8. Santorini – Paid 20EUR to hike the volcano that blew Santorini apart a few thousand years ago and wiped out a whole civilization. The boat was quick; Inbal and I made friends with a British girl, Ami. Sweet lady, massage therapist, soft-spoken. Pretty fingernails. We stuck together, being the only singles on the trip. Three groups of Indian couples doing a photo shoot on the bow. Thanks for ruining our lovely volcano view.
The hike reminded me of Iceland, a weird lunar landscape compared to the rest of the island. Piles of black rubble rocks, and a trail leading to the crater. Smell of sulfur. The boat took us to the hot spring which flowed out into the sea. Everyone jumped in, no problem. But I couldn’t remove my three layers of clothes. Greece is damned cold.
9. Santorini – In Pygros the houses are built like pats of butter. Painted doors and wine nests wrapped around windows. A dog tied to a doorknob. Yapping. Church towers and bells. Flower pots, broken, an ancient toilet. Steps. Kostas visiting a bearded priest about the baptism of his son. The sun setting. Anyone inside these walls?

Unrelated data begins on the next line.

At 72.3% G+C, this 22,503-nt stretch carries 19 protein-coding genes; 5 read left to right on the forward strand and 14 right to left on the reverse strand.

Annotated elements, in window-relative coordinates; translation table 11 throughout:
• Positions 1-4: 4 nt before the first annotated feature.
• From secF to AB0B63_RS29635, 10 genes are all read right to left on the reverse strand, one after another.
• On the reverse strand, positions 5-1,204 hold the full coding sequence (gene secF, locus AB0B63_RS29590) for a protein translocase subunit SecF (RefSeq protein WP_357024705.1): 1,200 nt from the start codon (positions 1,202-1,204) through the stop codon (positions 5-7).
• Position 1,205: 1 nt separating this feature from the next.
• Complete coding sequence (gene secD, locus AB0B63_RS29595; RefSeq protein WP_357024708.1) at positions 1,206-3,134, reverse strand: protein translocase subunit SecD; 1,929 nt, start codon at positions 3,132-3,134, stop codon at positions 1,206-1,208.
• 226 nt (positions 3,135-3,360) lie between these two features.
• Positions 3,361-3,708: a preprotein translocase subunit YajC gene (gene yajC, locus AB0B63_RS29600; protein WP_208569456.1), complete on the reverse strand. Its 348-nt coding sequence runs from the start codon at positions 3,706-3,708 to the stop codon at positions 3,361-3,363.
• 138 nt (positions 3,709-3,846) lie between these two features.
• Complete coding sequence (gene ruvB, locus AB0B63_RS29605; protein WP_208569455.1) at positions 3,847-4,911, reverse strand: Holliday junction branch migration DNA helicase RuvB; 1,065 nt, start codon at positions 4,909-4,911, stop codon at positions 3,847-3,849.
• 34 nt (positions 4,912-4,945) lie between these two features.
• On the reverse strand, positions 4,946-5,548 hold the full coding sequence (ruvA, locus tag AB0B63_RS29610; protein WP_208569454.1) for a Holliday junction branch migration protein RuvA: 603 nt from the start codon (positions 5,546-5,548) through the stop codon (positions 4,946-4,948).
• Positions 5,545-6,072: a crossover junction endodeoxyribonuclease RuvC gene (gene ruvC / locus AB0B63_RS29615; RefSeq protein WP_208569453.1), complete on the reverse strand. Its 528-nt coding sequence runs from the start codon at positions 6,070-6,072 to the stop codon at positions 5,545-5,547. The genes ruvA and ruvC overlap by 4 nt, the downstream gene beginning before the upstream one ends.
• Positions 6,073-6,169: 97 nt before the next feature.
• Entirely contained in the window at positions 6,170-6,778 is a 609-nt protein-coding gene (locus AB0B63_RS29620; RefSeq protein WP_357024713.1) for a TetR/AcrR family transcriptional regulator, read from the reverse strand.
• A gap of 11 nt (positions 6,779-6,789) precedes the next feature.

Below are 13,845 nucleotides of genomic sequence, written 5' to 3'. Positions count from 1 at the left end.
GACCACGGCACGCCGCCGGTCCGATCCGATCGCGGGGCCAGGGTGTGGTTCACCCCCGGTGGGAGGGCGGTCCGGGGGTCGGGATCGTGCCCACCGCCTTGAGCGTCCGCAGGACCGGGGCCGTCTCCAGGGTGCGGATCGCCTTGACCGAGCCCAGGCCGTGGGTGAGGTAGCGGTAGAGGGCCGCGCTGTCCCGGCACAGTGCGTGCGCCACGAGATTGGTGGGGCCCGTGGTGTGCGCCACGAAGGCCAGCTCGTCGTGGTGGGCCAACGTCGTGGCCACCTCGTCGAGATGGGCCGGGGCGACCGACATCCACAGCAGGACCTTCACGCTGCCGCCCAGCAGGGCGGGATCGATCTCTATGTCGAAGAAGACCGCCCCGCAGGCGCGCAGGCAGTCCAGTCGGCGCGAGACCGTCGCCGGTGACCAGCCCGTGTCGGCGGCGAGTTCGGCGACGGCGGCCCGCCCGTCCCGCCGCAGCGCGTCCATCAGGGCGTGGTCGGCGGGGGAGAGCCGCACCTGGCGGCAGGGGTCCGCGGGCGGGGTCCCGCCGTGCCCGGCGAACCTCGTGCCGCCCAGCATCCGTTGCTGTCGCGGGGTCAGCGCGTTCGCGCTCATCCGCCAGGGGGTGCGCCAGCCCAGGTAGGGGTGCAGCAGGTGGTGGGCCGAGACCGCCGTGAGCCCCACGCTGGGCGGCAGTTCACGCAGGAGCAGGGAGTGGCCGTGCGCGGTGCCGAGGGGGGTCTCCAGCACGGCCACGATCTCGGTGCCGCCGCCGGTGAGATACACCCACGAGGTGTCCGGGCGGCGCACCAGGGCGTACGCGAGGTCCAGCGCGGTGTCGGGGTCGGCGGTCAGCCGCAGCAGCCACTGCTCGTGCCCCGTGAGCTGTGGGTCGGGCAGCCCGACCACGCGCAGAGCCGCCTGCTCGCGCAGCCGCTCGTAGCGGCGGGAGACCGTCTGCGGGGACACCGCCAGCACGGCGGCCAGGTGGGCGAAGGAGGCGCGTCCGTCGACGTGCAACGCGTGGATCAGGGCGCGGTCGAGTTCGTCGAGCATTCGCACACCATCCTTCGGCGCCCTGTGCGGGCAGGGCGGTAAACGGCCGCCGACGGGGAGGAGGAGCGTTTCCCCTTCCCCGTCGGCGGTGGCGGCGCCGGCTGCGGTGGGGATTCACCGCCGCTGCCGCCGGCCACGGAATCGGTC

10. Naxos – I am in Naxos, in a tiny room in the basement of a hostel where the main door opens freely onto the road (oh me nerves). I just heard what I thought was a snow plow go by (scooter) and felt a silly twinge of homesickness. The perks (pitfalls?) of travelling solo in the off-season.
The sun set on my time in Santorini, and I was sad to go. Adorable driver who picked me up at the ferry spoke Russian, Armenian, and Greek. Doesn’t speak English, much. Upon me saying I’m a writer: “I’ve maybe only read three books in my life!” But that face.
11. Naxos – I didn’t do a damned thing today. I wanted to hike Mount Zeus, or go to Chalkia, or see the Kouri lying in the garden. Instead I’m at a beach, waves lapping at my feet, and flies buzzing around my head. I should work. I spent yesterday exploring, but I am convinced I am the only tourist here. Am certain.
12. Naxos – I went to the portara, the ancient door that goes nowhere. The hillside dotted in marigold, red and yellow. Then: the sunset. How was the whole island not there to see it? Just me. I was also the only person in the archaeology museum, with rooms filled with Mycenaean pieces I could reach out and touch. I wonder if our belongings will be on display someday. Hairbruses and bowls and jugs.